On June 16th, 1972 a folk-rock all acoustic event called Acusticazo took place at the Teatro Atlantic. Gabriela, Litto Nebbia, Miguel y Eugenio, Leon Gieco and a young singer Raúl Porchetto played on that event. Raúl's performance of "Cortar el viento" was included on the album. For his first LP, a conceptual opus called Cristo Rock (Christ Rock), he was joined by Charly García (keyboards) and Oscar Moro (drums), along with the usual La Pesada staff: Billy Bond (mixing console and effects), Claudio Gabis, Kubero Diaz (guitars), Alejandro Medina (bass), Jorge Pinchevsky (violin) and Jimmy Marquez (drums). A string orchestra and a church organ were also used for the recording…
A collection of musical gems by great contemporary composers of the minimalist and postminimalist trend. Music of Steve Reich (Vermont Counterpoint, New York Counterpoint - first recording of the saxophone version), Arvo Pärt (Pari Intervallo), Hans Otte (Eins), Ludovico Einaudi (Quattro Passi), Henryk Mikołaj Górecki (For you Ann Lill, Op.58), skilfully interpreted by Andrea Ceccomori and Goffredo Degli Esposti on the flutes, Paul Wehage on the saxophones, Cecilia Chailly on harp and Fabrizio Ottaviucci on piano.
Released in 1978, Don't Ask My Neighbors was the second and last album that George Duke produced for Raul De Souza. For the most part, Duke serves the Brazilian trombonist well.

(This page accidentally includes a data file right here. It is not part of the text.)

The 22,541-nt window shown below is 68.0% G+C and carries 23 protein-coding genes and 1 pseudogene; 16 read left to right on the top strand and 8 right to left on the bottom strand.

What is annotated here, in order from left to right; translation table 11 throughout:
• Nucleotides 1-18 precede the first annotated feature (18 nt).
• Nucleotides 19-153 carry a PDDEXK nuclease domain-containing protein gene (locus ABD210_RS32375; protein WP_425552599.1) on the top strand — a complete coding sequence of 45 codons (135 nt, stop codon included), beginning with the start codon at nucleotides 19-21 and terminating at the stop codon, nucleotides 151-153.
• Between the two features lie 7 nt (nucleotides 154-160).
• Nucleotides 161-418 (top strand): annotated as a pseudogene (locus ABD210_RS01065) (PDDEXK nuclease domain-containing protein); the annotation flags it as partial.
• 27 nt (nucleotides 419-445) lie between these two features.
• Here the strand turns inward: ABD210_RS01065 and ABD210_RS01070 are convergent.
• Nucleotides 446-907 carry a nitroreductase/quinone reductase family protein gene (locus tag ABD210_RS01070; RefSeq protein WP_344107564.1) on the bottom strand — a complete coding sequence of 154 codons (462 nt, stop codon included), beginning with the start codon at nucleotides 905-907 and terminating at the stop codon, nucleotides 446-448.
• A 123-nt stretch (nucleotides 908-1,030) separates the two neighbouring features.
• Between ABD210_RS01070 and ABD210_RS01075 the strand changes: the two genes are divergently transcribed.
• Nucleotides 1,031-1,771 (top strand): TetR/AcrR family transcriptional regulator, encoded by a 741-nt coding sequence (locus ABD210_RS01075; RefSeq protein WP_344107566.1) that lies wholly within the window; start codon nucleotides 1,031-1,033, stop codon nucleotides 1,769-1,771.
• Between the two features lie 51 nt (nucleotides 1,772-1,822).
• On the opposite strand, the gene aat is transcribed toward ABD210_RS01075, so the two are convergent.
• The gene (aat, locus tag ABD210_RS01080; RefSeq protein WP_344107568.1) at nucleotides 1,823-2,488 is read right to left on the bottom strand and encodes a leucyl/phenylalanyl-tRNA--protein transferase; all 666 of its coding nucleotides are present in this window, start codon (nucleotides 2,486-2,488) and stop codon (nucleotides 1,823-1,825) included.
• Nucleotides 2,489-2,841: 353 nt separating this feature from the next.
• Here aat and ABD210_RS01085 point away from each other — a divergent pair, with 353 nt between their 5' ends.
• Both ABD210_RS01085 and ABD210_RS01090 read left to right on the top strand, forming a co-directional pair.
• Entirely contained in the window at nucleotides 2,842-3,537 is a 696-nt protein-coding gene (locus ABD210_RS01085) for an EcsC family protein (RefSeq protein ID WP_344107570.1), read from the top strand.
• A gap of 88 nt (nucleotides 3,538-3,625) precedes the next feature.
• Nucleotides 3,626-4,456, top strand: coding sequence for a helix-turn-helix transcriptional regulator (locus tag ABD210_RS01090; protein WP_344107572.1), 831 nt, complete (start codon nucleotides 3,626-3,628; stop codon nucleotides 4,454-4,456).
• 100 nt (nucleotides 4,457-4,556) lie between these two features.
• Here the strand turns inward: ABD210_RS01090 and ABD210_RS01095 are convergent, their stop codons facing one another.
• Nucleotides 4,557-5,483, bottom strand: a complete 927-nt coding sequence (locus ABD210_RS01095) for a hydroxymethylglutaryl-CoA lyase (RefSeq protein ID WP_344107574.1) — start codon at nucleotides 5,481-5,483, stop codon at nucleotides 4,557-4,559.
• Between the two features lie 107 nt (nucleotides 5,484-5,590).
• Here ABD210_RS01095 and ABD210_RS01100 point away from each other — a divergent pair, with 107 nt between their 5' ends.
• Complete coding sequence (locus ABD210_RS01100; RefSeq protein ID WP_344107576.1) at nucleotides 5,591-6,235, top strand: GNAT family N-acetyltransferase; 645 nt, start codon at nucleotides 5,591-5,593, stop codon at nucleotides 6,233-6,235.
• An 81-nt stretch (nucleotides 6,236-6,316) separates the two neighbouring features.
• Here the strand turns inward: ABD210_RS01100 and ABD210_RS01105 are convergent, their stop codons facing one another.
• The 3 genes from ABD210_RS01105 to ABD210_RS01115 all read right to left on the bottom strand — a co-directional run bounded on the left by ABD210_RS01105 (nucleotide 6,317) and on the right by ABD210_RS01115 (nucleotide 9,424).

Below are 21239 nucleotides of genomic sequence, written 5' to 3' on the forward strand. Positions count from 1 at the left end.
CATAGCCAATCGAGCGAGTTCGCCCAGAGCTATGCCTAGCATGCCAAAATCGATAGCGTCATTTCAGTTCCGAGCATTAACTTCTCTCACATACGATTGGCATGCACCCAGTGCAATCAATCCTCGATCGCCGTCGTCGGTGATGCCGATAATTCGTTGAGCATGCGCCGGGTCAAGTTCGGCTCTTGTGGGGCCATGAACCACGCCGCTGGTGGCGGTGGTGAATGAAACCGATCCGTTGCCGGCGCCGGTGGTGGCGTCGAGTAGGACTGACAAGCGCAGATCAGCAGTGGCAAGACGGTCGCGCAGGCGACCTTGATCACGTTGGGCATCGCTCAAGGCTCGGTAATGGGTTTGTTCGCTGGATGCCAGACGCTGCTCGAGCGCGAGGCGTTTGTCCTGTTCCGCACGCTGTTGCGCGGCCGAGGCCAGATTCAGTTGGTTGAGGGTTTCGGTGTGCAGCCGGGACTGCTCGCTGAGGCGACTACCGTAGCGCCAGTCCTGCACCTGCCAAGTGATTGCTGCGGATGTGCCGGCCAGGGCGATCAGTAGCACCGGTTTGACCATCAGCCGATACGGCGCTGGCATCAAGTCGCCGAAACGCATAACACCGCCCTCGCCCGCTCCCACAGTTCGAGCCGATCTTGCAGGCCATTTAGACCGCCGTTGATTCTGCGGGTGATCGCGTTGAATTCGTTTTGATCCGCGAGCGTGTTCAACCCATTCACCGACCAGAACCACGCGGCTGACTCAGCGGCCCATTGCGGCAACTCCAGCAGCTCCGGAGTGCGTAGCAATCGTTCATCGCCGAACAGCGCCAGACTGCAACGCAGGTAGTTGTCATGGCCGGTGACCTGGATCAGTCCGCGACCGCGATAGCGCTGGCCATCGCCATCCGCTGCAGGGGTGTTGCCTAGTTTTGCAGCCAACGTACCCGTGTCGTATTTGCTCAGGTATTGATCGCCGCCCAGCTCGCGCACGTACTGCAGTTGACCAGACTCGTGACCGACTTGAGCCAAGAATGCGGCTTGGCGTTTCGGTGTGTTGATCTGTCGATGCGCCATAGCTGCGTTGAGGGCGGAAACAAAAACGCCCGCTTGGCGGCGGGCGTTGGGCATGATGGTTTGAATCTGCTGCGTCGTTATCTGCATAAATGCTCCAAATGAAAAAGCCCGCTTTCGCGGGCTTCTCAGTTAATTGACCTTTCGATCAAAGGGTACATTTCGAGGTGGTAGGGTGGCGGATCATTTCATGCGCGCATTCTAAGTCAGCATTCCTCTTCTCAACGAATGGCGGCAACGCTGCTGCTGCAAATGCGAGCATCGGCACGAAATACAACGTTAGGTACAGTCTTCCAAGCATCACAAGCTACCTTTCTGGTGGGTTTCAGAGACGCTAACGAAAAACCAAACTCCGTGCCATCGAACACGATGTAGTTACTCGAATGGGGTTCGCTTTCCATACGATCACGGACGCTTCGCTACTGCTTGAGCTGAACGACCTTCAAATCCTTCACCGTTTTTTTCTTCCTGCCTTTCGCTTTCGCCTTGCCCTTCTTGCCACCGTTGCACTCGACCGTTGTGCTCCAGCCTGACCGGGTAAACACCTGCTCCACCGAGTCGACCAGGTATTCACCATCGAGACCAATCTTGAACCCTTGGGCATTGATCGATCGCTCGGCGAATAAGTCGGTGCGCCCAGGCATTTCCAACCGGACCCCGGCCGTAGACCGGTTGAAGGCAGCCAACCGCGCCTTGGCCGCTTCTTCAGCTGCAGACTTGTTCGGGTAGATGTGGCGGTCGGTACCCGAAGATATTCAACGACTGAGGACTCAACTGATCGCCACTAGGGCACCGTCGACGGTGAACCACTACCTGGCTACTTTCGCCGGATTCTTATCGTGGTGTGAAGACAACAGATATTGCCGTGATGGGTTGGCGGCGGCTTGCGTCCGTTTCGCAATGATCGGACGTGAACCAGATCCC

Passaggio, Lavinia Meijer's first release on Sony, is an album of the crossover music of Ludovico Einaudi, an Italian composer and pianist who encouraged the Dutch harpist to record some of his most popular pieces. The playing on this 2013 album is highly polished and appealing, and Meijer demonstrates considerable powers of concentration and precision in performances of her harp transcriptions of Einaudi's keyboard music. Some will find Meijer's renditions emotionally communicative and mood enhancing, and most of the credit for their effectiveness belongs to her, because Einaudi's modal harmonies and conventional patterns tend toward a bland prettiness, or pretty blandness, that's all of a piece. Simple melodies and repeated arpeggiated chords have the instant attraction of minimalist music, and simplicity is often a virtue in the proper context. Sony's recording is clear and close-up, and Meijer has presence in a fairly resonant studio space.